Dyson Vacuums, Fans, and Heaters on Sale This Labor Day Weekend

Historically, Labor Day celebrates American workers, but we’re switching it up here at Sylvane by giving our customers great deals! Along with your day off on Monday, enjoy discounts on some of our most popular brands and products—including Dyson’s top-of-the-line products that are always consumer favorites.

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August Air Quality Evangelists

Air Quality EvangelistAugust has been full of excitement. Kicking off with the Olympic Games, spiraling into back to school madness, and coming to a close with America’s eyes locked tight on a hurricane named Isaac.

Some of you may be hoping August never ends. Others are glad it’s coming to a close. Either way, there are just a few short days left in the month of August. It’s time to give shout-outs to our favorite blog posts during the month, written by these new Air Quality Evangelists!

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Should You Be Worried About Formaldehyde?

Formaldehyde SmellsEver opened up a new toy for your kid, or a box of assembly-required furniture, and been knocked over by the smell in the box? After romanticizing about being the first person to breathe in that air since the box left its country of origin, my attention goes to a little voice inside my head that says, “Cough cough – run! Nobody should breathe that stuff in!”

But then I shrug it off, believing that if there really were a danger, my government would put a label on the box or run public service announcements warning me of the danger of breathing in factory air from China.

Turns out we should give pause when opening that box.

A recent study followed formaldehyde release from the unpacking and assembly of self-assembly furniture. Researchers found that unpacking and setting up a 2-door wardrobe increased the formaldehyde concentration in the home in a measurable way. And the formaldehyde levels differed with the finish on the wardrobe, with the unfinished models emitting higher levels of formaldehyde than the highly-lacquered glossy models.

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Must-Haves for a Healthier, More Comfortable Dorm Room

college signSchool is getting back in session. Whether you’re heading off to college, heading back to college, or sending your child off for the first time—there are some things that can make the experience go much smoother. Most dorm packing lists cover the basics, but they don’t take into account those things that can help you feel more comfortable in your home away from home. Plus, if you suffer from allergies or asthma, you have more to think about, not knowing what symptom triggers await you.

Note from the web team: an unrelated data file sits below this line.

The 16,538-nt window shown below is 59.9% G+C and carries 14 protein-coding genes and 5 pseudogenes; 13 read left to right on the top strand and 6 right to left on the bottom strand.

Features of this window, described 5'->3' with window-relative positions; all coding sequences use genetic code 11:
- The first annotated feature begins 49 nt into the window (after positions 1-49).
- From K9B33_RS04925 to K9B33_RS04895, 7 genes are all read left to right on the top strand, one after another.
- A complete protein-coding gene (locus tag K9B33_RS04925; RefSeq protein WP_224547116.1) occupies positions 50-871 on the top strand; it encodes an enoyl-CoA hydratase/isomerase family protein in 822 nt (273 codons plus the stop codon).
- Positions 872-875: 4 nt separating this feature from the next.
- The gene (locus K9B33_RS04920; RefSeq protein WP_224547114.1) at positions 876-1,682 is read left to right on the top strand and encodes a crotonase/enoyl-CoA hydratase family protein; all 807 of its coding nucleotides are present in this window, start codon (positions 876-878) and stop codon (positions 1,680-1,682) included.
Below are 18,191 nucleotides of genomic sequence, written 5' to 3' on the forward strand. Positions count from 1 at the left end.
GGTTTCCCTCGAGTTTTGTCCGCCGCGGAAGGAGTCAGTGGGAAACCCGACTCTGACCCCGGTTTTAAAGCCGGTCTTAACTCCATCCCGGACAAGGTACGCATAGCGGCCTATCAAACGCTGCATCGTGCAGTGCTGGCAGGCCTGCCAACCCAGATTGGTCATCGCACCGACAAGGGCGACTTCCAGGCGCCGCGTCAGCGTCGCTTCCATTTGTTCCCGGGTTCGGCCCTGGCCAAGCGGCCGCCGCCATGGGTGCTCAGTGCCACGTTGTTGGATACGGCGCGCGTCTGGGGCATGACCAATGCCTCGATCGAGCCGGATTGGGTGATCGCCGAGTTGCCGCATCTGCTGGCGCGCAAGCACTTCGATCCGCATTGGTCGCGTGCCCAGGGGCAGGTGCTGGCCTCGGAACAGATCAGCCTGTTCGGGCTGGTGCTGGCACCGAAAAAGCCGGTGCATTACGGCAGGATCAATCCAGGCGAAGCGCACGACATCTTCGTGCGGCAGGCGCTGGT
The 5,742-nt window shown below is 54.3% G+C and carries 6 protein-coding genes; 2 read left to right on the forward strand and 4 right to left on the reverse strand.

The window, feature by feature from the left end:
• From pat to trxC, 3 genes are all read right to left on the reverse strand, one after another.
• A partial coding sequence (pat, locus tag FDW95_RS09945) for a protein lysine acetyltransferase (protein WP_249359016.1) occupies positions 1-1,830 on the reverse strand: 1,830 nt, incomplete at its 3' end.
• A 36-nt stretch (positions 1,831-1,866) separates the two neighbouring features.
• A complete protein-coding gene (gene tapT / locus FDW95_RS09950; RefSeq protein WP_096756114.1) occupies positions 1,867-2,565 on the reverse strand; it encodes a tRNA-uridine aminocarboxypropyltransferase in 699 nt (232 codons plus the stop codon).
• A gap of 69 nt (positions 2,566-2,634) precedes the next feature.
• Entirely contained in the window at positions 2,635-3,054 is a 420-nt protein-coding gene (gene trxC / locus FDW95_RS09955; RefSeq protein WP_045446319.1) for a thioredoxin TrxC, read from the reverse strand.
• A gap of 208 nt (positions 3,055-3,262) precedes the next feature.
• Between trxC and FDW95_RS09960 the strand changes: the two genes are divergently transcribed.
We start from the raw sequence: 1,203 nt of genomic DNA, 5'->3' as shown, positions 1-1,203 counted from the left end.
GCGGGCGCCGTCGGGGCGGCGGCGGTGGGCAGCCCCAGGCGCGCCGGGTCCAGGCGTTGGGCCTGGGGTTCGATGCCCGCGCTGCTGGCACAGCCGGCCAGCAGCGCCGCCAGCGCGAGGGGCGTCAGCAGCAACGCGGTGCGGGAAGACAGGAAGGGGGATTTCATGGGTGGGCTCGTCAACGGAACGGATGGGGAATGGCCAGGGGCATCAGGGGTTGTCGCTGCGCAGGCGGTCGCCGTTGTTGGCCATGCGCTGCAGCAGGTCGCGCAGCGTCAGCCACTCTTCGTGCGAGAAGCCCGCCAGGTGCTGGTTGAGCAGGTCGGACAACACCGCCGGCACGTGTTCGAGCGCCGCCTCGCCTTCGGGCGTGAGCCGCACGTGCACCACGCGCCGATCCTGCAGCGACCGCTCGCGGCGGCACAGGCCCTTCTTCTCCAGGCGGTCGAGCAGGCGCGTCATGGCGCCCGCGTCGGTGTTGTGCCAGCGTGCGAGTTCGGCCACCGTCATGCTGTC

To help you (or your studious son or daughter) create a healthier, more comfortable dorm room, check out our list of must-have products.

Table Fan

Many dorms lack central air conditioning. Other dorms have it, but it might not be powerful enough to cool you during the late summer months and you might not have control over the thermostat. A great stand-in, a compact table fan fits easily on your bedside table, window sill, or desk to circulate a gentle breeze that cools you and keeps your space refreshed while you hit the books.

Vornado 573 Air Circulator FanOur Pick: Weighing just under 4 pounds, the Vornado 573 Air Circulator features 3 cooling speeds, quiet operation, and a sleek minimalist design that looks great on your nightstand.

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Asthma Won’t Stop Future Olympians From Going for the Gold

Olympic Gold Medal“Your child has asthma.” Four little words that have struck fear into the hearts of parents for decades. As a parent, your one wish for your child is to make his dreams a reality. Will asthma keep him from reaching his goals?

Ask Amy Van Dyken, Kristi Yamaguchi, or Laura Trott.

Amy Van Dyken was the first American female athlete to win four gold medals in a single Olympic games. Kristi Yamaguchi is an Olympic figure skater and two-time World Champion. Laura Trott is the reigning double European, World, and Olympic champion in track cycling.

All three women are diagnosed with asthma.

Asthma is the most common chronic disease among Olympic athletes. About 8% of Olympians have diagnosed asthma or airway hyper-responsiveness (AHR), according to a study by the University of Western Australia.

The study goes on to say that, despite their condition, athletes with asthma historically perform better in the Olympics than those who don’t suffer from it.

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